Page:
Southwest airplane ready for takeoff
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It sounds almost too good to be true: a free buddy pass to fly on an airline, as much as you want, for an entire year.

Yet there is such a pass. Southwest Airlines offers one. And while it is intended for the airline’s most frequent flyers as a reward for their loyalty and money, it is also available to more occasional travelers by signing up for the right two credit cards.

It is called the Southwest Companion Pass. Here are the details:

Southwest Companion Pass

How to qualify: Earn 110,000 Rapid Rewards points in a calendar year

What it gets: The right to have a companion fly with you on any Southwest flight, for the cost of only taxes and fees

Notably, the 110,000 Southwest frequent flyer points needed to qualify for the companion pass can be earned through flying, but also through sign-up bonuses on Southwest-affiliated credit cards offered by Chase. The other key point is that Chase offers multiple Southwest credit cards and that the sign-up bonuses for two of them will leave you with more than 110,000 frequent flyer points.

Chase offers the following Southwest Airlines credit cards:

NameSouthwest Rapid Rewards Plus 
Annual fee: $69
Sign-up bonus: 60,000 points after spending $2,000 in the first three months
Points earned: 2 points per dollar on Southwest purchases, 1 point on all else, 3,000 points on each anniversary

NameSouthwest Rapid Rewards Premier
Annual fee: $99
Sign-up bonus: 60,000 points after spending $2,000 in the first three months
Points earned: 2 points per dollar on Southwest purchases, 1 point on all else, 6,000 points on each anniversary

Name: Southwest Rapid Rewards Premier Business
Annual fee: $99
Sign-up bonus: 60,000 points after spending $3,000 in the first three months
Points earned: 2 points per dollar on Southwest purchases, 1 point on all else, 6,000 points on each anniversary

You can see that if you were to sign up for any two cards and be able to meet the spending requirements, that would be 120,000 points in sign-up bonuses, plus at least 4,000 points on the spending to meet the requirements. That would give you more than enough to meet the 110,000 points required for the companion pass.

Of course, this won’t make sense for all of us. Signing up for two cards at once, or in short order, won’t appeal to everybody. In addition, if you have few or no Southwest flights from a nearby airport, or you don’t plan on traveling much in the next year, then earning a companion pass probably would hold little appeal.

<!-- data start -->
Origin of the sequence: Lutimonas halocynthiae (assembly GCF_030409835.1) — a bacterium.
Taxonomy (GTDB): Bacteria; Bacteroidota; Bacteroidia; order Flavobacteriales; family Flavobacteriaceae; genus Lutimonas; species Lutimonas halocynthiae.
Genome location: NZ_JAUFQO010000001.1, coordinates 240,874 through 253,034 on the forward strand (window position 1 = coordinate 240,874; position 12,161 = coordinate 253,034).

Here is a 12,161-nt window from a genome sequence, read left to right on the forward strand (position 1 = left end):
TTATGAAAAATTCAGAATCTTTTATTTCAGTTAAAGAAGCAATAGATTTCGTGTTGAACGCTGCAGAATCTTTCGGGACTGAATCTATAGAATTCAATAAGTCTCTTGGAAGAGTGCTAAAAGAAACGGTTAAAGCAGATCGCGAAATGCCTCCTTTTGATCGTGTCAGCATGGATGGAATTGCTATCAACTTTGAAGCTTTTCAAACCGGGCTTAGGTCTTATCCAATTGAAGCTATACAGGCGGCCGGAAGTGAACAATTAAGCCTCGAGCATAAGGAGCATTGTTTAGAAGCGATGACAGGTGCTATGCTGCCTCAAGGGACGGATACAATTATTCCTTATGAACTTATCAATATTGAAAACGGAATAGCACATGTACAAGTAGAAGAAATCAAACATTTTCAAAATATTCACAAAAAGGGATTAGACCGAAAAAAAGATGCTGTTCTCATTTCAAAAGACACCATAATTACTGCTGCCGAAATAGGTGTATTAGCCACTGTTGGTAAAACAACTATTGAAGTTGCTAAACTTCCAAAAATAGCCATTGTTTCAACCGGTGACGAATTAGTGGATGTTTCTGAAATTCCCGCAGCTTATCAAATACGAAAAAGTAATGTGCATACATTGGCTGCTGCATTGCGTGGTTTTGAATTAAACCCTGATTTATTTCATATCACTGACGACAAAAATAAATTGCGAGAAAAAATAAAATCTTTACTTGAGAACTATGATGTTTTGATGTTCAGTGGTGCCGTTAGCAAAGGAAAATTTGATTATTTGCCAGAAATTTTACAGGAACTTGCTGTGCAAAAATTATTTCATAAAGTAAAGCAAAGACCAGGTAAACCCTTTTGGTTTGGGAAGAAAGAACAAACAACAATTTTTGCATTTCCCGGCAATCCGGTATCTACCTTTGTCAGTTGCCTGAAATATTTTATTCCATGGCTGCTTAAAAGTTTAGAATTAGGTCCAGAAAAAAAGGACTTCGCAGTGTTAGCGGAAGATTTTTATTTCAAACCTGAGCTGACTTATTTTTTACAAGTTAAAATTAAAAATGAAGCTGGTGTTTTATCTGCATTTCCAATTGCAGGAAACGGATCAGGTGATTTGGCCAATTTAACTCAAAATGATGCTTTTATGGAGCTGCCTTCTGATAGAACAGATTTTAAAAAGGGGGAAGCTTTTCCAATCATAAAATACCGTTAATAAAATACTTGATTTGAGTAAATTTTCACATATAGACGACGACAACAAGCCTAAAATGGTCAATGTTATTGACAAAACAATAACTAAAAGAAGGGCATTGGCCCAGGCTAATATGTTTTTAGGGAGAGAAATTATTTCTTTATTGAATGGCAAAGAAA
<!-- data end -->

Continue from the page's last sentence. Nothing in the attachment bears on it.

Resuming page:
But if you foresee a lot of travel on Southwest in the next year, and you have somebody willing and able to travel with you, then working toward the companion pass might make sense.

Note that the companion pass can be used on Southwest tickets that you buy with cash or points. That means that once you achieve those 110,000 points in a calendar year, you can start using those points and your companion can fly with you for only the cost of airport fees and taxes. Southwest typically ranks at the top of surveys assessing which airline makes the most seats available to frequent flyers.

You should also be aware that because these are Chase cards, you will want to have opened only three or fewer credit cards in the past two years to have better odds of being approved.

Chase has been known to deny credit cards to people who have signed up for more than five cards (from any issuer) in a 24-month period — a phenomenon known as the “5/24 rule.” It is really more like a guideline, but your odds of being approved for a Chase card rise if you have not applied for as many cards.

You’ll also want to consider the timing. The rules state that once you earn 110,000 Southwest points in a calendar year, the companion pass is good for that year and the following calendar year. That means that it makes the most sense to apply for the cards early in the year so that you have more time to use the pass. If you time it right, you would have almost two years of nearly free companion travel.

It’s not going to appeal to everybody, but it can be a great perk for people in the right circumstances.

The content on this page is accurate as of the posting date. Please see the bank’s website for the most current version of card offers.

See related: Reaping Your Rewards: Scoring a great rewards card through your existing bankAre airline cards worth the annual fee? Companion tickets: the reward perk that’s not always so rewarding

Editor’s note: This story, “The direct route to a Southwest companion pass” originally was posted on CreditCards.com.

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